Different body positions change residents’ tissue blood flow and may relate to how wounds heal, according to new research. The optimal position might be a 30° supine tilt.

Repositioning is considered a crucial part of preventing pressure ulcers, but Swedish researchers conducted a year-long study to evaluate interface pressure, skin temperature and blood flow when residents were at different angles. Researchers led by Ulrika Källman of Linköping University observed 25 residents for an hour at a time. Results were in Biological Research for Nursing.

Investigators found interface pressure was much higher for the 0° supine and 90° lateral positions than in 30° supine tilt and 30° lateral positions. Blood flow was significantly higher in the 30° supine tilt position when compared to the other positions.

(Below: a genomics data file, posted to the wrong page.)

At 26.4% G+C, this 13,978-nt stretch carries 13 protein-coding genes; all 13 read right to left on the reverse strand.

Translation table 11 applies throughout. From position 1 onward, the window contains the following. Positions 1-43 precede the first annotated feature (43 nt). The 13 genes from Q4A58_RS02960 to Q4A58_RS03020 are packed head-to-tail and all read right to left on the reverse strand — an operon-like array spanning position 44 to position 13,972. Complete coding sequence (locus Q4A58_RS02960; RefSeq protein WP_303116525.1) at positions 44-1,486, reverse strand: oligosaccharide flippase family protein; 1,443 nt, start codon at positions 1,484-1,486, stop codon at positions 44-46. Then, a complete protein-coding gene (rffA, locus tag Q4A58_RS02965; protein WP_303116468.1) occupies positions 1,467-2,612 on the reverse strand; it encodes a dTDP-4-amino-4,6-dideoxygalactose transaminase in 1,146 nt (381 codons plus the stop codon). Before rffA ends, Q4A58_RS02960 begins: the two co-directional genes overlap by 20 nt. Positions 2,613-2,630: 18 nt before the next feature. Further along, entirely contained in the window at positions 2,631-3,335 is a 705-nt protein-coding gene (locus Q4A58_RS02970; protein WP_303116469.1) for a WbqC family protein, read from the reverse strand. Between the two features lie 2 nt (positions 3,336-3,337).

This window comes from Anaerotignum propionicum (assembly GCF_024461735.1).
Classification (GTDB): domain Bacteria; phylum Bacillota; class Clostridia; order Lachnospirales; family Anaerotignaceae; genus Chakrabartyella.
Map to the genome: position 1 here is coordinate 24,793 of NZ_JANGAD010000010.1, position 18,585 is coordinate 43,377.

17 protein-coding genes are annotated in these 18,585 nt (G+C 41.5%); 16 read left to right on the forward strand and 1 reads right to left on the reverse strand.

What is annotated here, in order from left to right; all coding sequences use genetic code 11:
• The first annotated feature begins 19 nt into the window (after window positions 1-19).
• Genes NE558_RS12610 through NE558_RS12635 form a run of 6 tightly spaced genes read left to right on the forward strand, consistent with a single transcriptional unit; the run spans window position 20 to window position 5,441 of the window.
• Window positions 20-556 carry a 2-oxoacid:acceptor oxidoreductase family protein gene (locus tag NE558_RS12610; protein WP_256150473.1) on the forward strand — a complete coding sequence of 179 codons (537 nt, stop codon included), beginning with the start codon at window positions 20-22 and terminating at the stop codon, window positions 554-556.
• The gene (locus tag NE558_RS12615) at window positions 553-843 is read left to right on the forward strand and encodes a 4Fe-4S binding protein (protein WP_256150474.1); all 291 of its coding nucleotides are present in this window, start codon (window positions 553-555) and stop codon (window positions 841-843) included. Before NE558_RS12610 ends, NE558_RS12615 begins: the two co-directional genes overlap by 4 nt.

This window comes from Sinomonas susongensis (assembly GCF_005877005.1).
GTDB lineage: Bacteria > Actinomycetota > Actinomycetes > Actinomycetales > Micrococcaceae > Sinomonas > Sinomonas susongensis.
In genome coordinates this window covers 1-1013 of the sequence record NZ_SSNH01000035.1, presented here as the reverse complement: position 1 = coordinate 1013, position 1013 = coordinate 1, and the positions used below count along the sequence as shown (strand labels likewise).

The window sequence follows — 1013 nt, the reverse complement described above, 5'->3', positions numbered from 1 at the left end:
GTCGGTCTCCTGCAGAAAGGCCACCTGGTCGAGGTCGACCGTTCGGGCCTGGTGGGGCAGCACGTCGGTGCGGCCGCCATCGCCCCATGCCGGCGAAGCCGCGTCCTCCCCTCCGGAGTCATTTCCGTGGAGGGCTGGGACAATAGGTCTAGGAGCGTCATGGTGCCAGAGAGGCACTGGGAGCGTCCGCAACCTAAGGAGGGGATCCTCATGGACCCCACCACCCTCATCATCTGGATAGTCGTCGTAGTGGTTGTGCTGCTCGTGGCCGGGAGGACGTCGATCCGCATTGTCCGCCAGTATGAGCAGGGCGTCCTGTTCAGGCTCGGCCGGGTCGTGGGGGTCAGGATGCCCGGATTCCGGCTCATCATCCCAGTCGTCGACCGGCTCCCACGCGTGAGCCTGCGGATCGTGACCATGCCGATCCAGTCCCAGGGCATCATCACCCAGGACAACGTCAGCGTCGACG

Interface pressure occurs at the junction between the skin and a support surface, but it does not tell what’s going on with underlying tissue. Källman told McKnight’s, the “thirty-degree supine tilt position seems to be, according to our research, a good position to use for immobile patients. However, to change position regularly is the most important preventive measurement.”